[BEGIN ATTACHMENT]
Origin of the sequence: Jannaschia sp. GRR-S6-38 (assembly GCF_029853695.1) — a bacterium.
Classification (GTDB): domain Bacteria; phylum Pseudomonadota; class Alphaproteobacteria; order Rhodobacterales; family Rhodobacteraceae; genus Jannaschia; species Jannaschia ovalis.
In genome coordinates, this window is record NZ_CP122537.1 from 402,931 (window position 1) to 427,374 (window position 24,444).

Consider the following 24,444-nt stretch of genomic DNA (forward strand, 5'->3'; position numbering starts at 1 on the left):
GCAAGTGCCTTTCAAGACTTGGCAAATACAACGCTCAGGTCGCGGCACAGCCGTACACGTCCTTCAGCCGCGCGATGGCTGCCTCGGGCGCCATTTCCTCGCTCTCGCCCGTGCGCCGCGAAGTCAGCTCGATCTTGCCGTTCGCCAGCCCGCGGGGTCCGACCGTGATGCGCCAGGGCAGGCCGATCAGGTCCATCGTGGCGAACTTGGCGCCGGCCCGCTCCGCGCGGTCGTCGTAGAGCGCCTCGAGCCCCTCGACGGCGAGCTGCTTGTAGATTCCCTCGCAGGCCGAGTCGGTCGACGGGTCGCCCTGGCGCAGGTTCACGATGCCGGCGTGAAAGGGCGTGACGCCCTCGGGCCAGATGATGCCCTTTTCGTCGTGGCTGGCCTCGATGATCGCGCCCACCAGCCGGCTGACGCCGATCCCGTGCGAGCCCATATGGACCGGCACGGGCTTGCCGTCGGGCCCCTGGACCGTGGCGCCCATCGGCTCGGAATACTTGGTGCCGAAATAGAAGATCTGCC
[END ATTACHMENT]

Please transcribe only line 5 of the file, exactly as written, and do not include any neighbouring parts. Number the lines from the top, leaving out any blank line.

GCAAGTGCCTTTCAAGACTTGGCAAATACAACGCTCAGGTCGCGGCACAGCCGTACACGTCCTTCAGCCGCGCGATGGCTGCCTCGGGCGCCATTTCCTCGCTCTCGCCCGTGCGCCGCGAAGTCAGCTCGATCTTGCCGTTCGCCAGCCCGCGGGGTCCGACCGTGATGCGCCAGGGCAGGCCGATCAGGTCCATCGTGGCGAACTTGGCGCCGGCCCGCTCCGCGCGGTCGTCGTAGAGCGCCTCGAGCCCCTCGACGGCGAGCTGCTTGTAGATTCCCTCGCAGGCCGAGTCGGTCGACGGGTCGCCCTGGCGCAGGTTCACGATGCCGGCGTGAAAGGGCGTGACGCCCTCGGGCCAGATGATGCCCTTTTCGTCGTGGCTGGCCTCGATGATCGCGCCCACCAGCCGGCTGACGCCGATCCCGTGCGAGCCCATATGGACCGGCACGGGCTTGCCGTCGGGCCCCTGGACCGTGGCGCCCATCGGCTCGGAATACTTGGTGCCGAAATAGAAGATCTGCC